On Saturday, Tiger Woods struggled on Augusta National’s notoriously tricky greens, falling 12 strokes behind leader Scottie Scheffler after nine holes at the Masters.
The 15-time major champion three-putted from 51 feet for bogey on the first hole, his first competition in 17 months, and his first since sustaining career-threatening injuries to his lower right leg in a vehicle accident 14 months ago.
He responded with a birdie on the par-five second, almost holing out for an eagle from the greenside bunker.
His excellent work over the first four holes was undone by a four-putt double-bogey at the par-four fifth when his three-foot bogey attempt rimmed the cup but didn’t drop.
Woods required three more putts from 60 feet for a bogey at the ninth.
After the first nine holes, Woods was a dozen shots behind Scheffler, as the newly minted world number one opened with a par.
Woods, who had feared losing his right leg following his incident, had put forth a valiant effort on Friday, flirting with his first missed cut in 22 professional appearances at Augusta National before responding with a two-over 74 to finish one-over 145.
Meanwhile, Scheffler battled the swirling winds that pushed up second-round scores to card a five-under-par 67, putting him five shots ahead of defending champion Hideki Matsuyama of Japan, Ireland’s Shane Lowry, South Korean I’m Sung-Jae and 2011 champion Charl Schwartzel of South Africa heading into Saturday’s round.
Both Schwartzel and Lowry got off to a good start with pars. Matsuyama, who was attempting to join Jack Nicklaus, Nick Faldo, and Woods as the only players to win back-to-back Masters, started with a bogey, while I had a double-bogey.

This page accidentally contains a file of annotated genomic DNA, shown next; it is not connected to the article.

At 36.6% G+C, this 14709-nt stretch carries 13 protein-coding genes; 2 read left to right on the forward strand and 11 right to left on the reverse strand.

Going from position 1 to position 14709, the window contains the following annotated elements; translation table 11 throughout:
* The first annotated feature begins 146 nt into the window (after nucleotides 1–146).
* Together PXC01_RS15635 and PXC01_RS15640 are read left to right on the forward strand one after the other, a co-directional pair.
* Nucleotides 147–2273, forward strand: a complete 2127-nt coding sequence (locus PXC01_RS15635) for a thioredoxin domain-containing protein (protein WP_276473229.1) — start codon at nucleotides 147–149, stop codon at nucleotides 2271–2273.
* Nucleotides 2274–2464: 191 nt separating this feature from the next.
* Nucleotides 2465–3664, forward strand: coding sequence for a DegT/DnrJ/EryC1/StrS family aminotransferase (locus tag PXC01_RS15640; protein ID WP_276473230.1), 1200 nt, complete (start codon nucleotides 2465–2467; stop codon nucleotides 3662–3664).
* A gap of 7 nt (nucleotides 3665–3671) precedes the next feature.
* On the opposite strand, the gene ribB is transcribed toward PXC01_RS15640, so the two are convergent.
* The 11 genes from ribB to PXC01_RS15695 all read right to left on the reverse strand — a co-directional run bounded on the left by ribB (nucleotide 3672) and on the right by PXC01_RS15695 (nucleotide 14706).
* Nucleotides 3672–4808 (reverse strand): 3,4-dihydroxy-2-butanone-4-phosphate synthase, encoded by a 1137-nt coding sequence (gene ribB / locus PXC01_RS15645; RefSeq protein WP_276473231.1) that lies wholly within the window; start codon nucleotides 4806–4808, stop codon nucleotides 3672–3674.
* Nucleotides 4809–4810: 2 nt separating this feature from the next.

With a birdie on the second hole, Dustin Johnson, who has two major victories, including the 2020 Masters, entered the group at three-under.
Woods had noted that despite the problematic second-round conditions, Scheffler was able to “take care of his business” and that he would have to do the same on Saturday.
“I could have easily dropped out of the tournament,” Woods said, “but I kept myself in it.”
Woods predicted that the dry, cool weather, at 50 degrees Fahrenheit (10 degrees Celsius) under gloomy skies as he teed off, would make the course harder and faster.
Although he likes the notion of the challenge, he has stated that cold temperatures are more demanding on his surgically repaired back.
The spectacular career that has made Woods a sensation beyond the golf and sports world has been marred by many ailments.
In 2019, he won his fifth Masters’s championship, capping an extraordinary comeback from spinal fusion surgery that threatened to terminate his career.
He’s now looking for an even more implausible reward.
“Well, I don’t feel as good as I’d want to feel,” Woods admitted after the second round with a rueful laugh. “That’s OK. Going into the weekend, I’ve got a chance.”
– Scheffler’s Pursuit –
On the other hand, the conditions will make it difficult for those pursuing Scheffler, the world’s hottest player, after winning his maiden US PGA Tour title at the Phoenix Open in February.
Scheffler surpassed Jon Rahm at the top of the world rankings after victories at the Arnold Palmer Invitational and the WGC Match Play.
For the first time in his career, he is leading a significant title.
Scheffler stated that his commanding lead was not a source of pressure despite coming from behind in both of his stroke-play tournament victories.
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“If anything, it boosts my confidence,” Scheffler said. “Everything should be alright as long as I’m committed to everything. The rest is out of my hands.”